Book Review: A Thousand and One Stories of Pericón de Cádiz
Back in 2012 I read the memoir A Thousand and One Stories of Pericón de Cádiz, which is about the flamenco singer Juan Matinez Vilchez, aka Pericon. This book contains a series of tape recorded stories that were compiled and transcribed by Jose Luis Ortiz Nuevo in Spanish. This volume has been translated into English by John Moore, and is being published at Invert-A Press by Aya Katz. Inverted-A Press has also published the novel Portrait of Lover by John Wheatcroft, and several other novels Aya Katz has written, such as The Few Who Count and the soon to be released Vacuum County. Inverted-A Press is the place to go if you want to read books written by independent authors with intriguing tales to share, and I get the impression indie writers with an undefined niche market might be motivated to pitch a manuscript there. In getting back to this book review, this volume about Pericon includes many fascinating tales, such as the story about the ship that delivered a mysteries bundle of cante flamenco songs to Cadiz in 1512. For some reason the people in Cadiz kept the best songs, and thus resulting in the assertion that the best flamenco singers come from this part of Spain. Pericon’s life story starts out when he is a child growing up in poverty, and how he did not really apply himself in school. Eventually he ended dropping out of school and playing illegal gambling games in the street, and he even had two hundred other kids who would obey his every command. Childhood was not a peachy lullaby for Pericon, but he seems to have had many adventures in his youth that he enjoyed immensely.
Pericon was a wayward and rebellious kid, but I found it inspirational when he talked about how people paid him not because of the candy he was selling at his first job, but because he sang about the sweets with such a sumptuous voice, which just goes to show sometimes we discover what are true life path is meant to be when we were going down the wrong one. People always want to map things out and have a life plan, but it seems in though lived in Pericon did not have grand aspirations in youth, yet somehow he enjoyed his childhood and daily adventures more than many kids who grow up with everything they could ever want or need.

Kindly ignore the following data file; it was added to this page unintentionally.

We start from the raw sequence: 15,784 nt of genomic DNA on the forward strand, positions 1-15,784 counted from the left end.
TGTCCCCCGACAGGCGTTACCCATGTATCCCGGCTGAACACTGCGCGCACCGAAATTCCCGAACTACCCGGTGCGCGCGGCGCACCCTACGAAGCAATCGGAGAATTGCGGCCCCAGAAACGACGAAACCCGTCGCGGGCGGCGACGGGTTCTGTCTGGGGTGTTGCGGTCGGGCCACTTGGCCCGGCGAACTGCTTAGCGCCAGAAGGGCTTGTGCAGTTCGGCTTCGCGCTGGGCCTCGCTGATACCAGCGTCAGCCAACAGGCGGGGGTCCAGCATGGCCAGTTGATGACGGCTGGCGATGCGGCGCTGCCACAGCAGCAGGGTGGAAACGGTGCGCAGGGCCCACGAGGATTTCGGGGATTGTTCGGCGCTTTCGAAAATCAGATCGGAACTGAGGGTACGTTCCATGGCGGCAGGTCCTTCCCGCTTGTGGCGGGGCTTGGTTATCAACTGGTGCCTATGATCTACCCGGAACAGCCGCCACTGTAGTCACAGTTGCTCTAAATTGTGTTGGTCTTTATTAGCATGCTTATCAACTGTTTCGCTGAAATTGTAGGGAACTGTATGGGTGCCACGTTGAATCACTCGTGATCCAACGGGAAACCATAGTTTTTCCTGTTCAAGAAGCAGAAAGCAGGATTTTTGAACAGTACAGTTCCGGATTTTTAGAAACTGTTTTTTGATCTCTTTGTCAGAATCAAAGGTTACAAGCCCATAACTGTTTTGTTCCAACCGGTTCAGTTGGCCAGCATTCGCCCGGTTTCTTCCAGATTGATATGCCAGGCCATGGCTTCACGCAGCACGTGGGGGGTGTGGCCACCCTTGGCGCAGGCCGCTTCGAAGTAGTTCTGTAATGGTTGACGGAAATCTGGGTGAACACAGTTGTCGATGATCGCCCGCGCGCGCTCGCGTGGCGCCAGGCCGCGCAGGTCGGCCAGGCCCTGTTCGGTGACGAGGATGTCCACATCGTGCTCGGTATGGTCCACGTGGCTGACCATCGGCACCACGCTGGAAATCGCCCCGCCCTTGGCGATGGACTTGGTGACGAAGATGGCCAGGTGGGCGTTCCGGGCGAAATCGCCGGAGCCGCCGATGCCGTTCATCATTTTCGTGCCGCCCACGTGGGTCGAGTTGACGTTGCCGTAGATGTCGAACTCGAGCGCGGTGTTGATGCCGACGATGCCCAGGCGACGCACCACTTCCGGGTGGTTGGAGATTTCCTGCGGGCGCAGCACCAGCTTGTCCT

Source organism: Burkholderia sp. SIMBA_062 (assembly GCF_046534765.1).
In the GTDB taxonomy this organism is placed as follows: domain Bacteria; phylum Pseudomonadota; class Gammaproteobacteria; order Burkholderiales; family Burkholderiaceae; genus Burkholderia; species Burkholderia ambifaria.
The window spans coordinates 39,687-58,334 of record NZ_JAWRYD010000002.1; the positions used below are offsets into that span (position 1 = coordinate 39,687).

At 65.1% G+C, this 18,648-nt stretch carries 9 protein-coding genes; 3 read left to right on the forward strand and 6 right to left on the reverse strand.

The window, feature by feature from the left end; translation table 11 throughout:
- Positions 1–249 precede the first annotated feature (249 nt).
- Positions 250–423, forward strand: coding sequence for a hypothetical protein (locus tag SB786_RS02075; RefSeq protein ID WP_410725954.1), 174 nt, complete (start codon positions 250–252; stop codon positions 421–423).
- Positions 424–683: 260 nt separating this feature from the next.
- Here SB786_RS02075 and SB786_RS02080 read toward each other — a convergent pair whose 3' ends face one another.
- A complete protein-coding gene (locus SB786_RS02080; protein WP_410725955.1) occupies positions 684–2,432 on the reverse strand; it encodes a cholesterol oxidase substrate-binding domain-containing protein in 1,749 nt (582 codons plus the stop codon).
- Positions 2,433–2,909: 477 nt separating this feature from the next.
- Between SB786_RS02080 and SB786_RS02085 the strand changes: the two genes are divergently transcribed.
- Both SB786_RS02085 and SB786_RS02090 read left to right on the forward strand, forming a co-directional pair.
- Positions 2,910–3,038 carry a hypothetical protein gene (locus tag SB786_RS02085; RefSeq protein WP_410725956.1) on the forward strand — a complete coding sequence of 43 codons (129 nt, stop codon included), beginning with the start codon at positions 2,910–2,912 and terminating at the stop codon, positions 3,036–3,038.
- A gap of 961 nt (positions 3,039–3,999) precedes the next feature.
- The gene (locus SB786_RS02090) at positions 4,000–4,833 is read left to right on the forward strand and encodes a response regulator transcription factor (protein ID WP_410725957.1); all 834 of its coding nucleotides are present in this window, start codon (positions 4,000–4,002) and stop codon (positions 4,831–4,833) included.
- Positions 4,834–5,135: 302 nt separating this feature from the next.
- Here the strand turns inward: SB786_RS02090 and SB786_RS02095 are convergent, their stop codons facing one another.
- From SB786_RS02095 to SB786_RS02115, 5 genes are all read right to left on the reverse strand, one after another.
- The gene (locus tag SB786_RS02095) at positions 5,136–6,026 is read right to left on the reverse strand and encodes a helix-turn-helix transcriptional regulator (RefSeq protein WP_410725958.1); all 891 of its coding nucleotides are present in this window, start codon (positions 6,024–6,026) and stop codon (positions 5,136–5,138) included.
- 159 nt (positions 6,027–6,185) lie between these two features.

Pericon talks about how young women swooned over him when he was singing at a dance hall, which just goes to show the mania young women had over Frank Sinatra, the Beatles, and now Justin Beiber is not a new phenomenon. One of the constants in different cultures and different eras is how women are often attracted to a talented singer or entertainer, and this was definitely the case with Pericon.
It was sweet to read about how Pericon met his wife, and how she would fib about going out to fetch water so they could spend time together. Also, it was amusing to read Pericon reminiscing about going on tour Marchena, and how this famous singer would leave Pericon and the other singers alone to deal with the details after large performances. Pericon becomes frustrated with Marchena’s shenanigans, and decides to leave the tour. However, the commissioner of Cadiz convinces Pericon to at least work with Marchena when he is in Cadiz at the threat of losing his performance permit, so he complies. Unfortunately, during the show in Cadiz, Pericon is forced to perform after Marchena, which he knows will be a disaster since this singer is so beloved. Pericon ingeniously turns a sticky situation into his favor by singing more of the traditional flamenco songs the performances had glossed over, which to his surprise, actually delights the crowd. Thus, Pericon is talented and clever enough to turn an awkward situation to his benefit on many occasions.